The Works of Shakespeare: The Text Regulated by the Recently Discovered Portfolio of 1632, Containing Early Manuscript Emendations ; with a History of the Stage, a Life of the Poet, and an Introduction to Each Play, Volume 1 (Google eBook)

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Redfield, 1853
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Page 112 - Who is Silvia? What is she, That all our swains commend her? Holy, fair, and wise is she; The heaven such grace did lend her, That she might admired be. Is she kind as she is fair? For beauty lives with kindness. Love doth to her eyes repair, To help him of his blindness; And, being help'd, inhabits there. Then to Silvia let us sing That Silvia is excelling; She excels each mortal thing Upon the dull earth dwelling. To her let us garlands bring.
Page 40 - I have broke your hest to say so ! Fer. Admir'd Miranda! Indeed, the top of admiration ; worth What's dearest to the world ! Full many a lady I have ey'd with best regard ; and many a time The harmony of their tongues hath into bondage Brought my too diligent ear: for several virtues Have I lik'd several women ; never any With so full soul, but some defect in her Did quarrel with the noblest grace she ow'd, And put it to the foil: But you, O you, So perfect, and so peerless, are created Of every...
Page iv - Yet must I not give nature all ; thy art, My gentle Shakespeare, must enjoy a part. For though the poet's matter nature be, His art doth give the fashion ; and, that he Who casts to write a living line, must sweat, (Such as thine are) and strike the second heat Upon the Muses...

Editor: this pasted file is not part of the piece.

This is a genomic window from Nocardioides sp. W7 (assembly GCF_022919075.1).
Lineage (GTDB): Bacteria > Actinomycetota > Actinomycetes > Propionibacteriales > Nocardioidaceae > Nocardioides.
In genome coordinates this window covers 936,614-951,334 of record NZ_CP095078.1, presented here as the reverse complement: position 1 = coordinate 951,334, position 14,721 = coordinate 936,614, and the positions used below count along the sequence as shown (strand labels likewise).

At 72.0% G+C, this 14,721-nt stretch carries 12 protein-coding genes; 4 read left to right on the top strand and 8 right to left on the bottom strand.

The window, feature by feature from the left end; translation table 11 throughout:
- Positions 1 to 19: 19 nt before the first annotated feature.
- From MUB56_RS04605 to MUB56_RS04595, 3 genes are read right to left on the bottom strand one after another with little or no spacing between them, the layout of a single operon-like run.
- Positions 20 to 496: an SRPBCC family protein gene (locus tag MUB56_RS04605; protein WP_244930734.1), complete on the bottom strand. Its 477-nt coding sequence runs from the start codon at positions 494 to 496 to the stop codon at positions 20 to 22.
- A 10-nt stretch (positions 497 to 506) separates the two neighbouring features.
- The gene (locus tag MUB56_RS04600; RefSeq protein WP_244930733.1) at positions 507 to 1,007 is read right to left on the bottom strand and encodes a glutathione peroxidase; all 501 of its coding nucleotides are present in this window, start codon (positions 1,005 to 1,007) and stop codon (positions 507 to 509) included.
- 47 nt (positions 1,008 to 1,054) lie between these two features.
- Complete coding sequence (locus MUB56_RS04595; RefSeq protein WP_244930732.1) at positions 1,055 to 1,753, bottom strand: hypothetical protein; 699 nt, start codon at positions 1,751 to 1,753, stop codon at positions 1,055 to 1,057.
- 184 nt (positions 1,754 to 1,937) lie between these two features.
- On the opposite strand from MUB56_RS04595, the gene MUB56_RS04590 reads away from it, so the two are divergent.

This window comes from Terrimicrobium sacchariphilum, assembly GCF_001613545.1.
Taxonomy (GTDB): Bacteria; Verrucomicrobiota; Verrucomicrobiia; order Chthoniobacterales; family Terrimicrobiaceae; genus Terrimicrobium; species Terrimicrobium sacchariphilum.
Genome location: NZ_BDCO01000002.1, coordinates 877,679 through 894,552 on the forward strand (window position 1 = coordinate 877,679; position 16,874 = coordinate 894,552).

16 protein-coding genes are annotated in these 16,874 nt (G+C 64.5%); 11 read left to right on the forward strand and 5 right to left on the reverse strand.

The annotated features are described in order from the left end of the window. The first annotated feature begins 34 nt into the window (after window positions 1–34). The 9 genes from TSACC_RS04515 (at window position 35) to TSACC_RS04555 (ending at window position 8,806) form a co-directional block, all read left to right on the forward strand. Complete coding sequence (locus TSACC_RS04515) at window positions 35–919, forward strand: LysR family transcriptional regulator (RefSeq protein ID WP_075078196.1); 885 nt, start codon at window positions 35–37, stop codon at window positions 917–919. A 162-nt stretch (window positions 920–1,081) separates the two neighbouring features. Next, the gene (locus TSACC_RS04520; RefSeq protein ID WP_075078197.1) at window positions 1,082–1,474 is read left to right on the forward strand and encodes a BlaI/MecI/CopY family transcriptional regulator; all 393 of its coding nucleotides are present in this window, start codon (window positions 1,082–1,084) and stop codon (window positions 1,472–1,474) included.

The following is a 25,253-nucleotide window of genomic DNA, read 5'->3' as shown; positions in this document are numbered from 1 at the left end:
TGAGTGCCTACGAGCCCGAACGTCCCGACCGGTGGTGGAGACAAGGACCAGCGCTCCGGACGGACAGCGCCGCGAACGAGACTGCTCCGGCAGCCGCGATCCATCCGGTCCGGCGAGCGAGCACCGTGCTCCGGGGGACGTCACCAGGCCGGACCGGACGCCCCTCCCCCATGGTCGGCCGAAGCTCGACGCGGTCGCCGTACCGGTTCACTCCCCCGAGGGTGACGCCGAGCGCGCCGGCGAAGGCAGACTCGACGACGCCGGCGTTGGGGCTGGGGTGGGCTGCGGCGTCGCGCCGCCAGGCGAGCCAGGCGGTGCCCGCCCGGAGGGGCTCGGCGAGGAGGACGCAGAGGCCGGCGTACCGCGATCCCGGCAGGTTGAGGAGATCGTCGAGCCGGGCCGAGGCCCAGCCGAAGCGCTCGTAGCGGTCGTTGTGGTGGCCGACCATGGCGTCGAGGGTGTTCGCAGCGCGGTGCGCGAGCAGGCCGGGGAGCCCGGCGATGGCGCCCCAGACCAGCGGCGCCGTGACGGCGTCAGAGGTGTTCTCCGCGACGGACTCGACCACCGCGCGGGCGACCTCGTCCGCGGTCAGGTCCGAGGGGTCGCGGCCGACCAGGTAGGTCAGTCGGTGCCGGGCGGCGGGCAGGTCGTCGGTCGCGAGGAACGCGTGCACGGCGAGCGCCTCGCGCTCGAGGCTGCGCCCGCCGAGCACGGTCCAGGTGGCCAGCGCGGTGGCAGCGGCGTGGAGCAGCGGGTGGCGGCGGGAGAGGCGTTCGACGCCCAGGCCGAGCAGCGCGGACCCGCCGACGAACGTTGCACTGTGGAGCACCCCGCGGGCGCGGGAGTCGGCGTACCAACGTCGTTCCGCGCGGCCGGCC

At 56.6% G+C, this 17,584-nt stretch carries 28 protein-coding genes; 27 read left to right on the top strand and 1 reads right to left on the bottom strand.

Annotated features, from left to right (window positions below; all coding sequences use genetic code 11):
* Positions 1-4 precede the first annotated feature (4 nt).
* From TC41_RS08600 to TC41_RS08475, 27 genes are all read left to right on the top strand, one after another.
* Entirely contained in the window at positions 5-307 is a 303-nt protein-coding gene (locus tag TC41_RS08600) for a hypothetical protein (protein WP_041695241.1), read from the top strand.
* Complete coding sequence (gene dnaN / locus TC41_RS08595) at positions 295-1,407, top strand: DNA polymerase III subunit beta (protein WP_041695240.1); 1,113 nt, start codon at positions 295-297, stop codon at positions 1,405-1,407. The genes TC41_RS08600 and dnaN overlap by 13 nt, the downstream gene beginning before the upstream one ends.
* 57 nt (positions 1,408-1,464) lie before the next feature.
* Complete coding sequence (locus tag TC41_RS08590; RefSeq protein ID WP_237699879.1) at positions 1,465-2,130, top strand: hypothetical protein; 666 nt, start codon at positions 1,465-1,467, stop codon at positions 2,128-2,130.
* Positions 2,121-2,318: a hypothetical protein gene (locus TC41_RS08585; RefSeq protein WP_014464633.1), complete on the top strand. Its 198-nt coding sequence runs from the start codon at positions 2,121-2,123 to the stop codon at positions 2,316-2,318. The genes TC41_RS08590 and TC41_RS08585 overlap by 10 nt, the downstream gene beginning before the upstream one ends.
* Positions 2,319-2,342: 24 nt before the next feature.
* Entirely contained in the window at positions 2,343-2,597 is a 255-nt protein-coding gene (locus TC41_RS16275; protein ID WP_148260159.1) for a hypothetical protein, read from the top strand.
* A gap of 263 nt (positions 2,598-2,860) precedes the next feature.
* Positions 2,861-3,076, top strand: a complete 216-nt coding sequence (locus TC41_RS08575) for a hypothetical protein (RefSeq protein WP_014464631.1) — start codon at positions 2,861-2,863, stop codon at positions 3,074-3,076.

Page 21 - would it had been done ! Thou didst prevent me ; I had peopled else This isle with Calibans. Pro. Abhorred slave ! Which any print of goodness will not take, Being capable of all ill ! I pitied thee, Took pains to make thee speak, taught thee each hour One thing or other : when thou didst not, savage, Know thine own meaning, but would'st gabble like A thing most brutish, I endow'd thy purposes With words that made them known...
Page lxvii - I loved the man, and do honour his memory, on this side idolatry, as much as any. He was (indeed) honest, and of an open and free nature...
Page cciv - Many were the wit-combats betwixt him and Ben Jonson, which two I behold like a Spanish great galleon, and an English man-of-war ; Master Jonson (like the former) was built far higher in learning ; solid, but slow in his performances. Shakespeare...
Page 57 - gainst my fury Do I take part : the rarer action is In virtue than in vengeance : they being penitent, The sole drift of my purpose doth extend Not a frown further : Go, release them, Ariel ; My charms I'll break, their senses I'll restore, And they shall be themselves.
Page iv - And joy'd to wear the dressing of his lines ! . Which were so richly spun, and woven so fit, As, since, she will vouchsafe no other wit. The merry Greek, tart Aristophanes, Neat Terence, witty Plautus, now not please ; But antiquated and deserted lie, As they were not of nature's family...
Page 29 - I' the commonwealth I would by contraries Execute all things, for no kind of traffic Would I admit ;' no name of magistrate ; Letters should not be known ; riches, poverty, And use of service, none ; contract, succession, Bourn, bound of land, tilth, vineyard, none; No use of metal, corn, or wine, or oil : No occupation, all men idle, all ; And women, too, but innocent and pure. No sovereignty : Seb.
Page 58 - Ye elves of hills, brooks, standing lakes, and groves, And ye that on the sands with printless foot Do chase the ebbing Neptune, and do fly him When he comes back ; you demi-puppets* that By moonshine do the green sour ringlets make, Whereof the ewe not bites; and you whose pastime Is to make midnight mushrooms, that rejoice To hear the solemn curfew...

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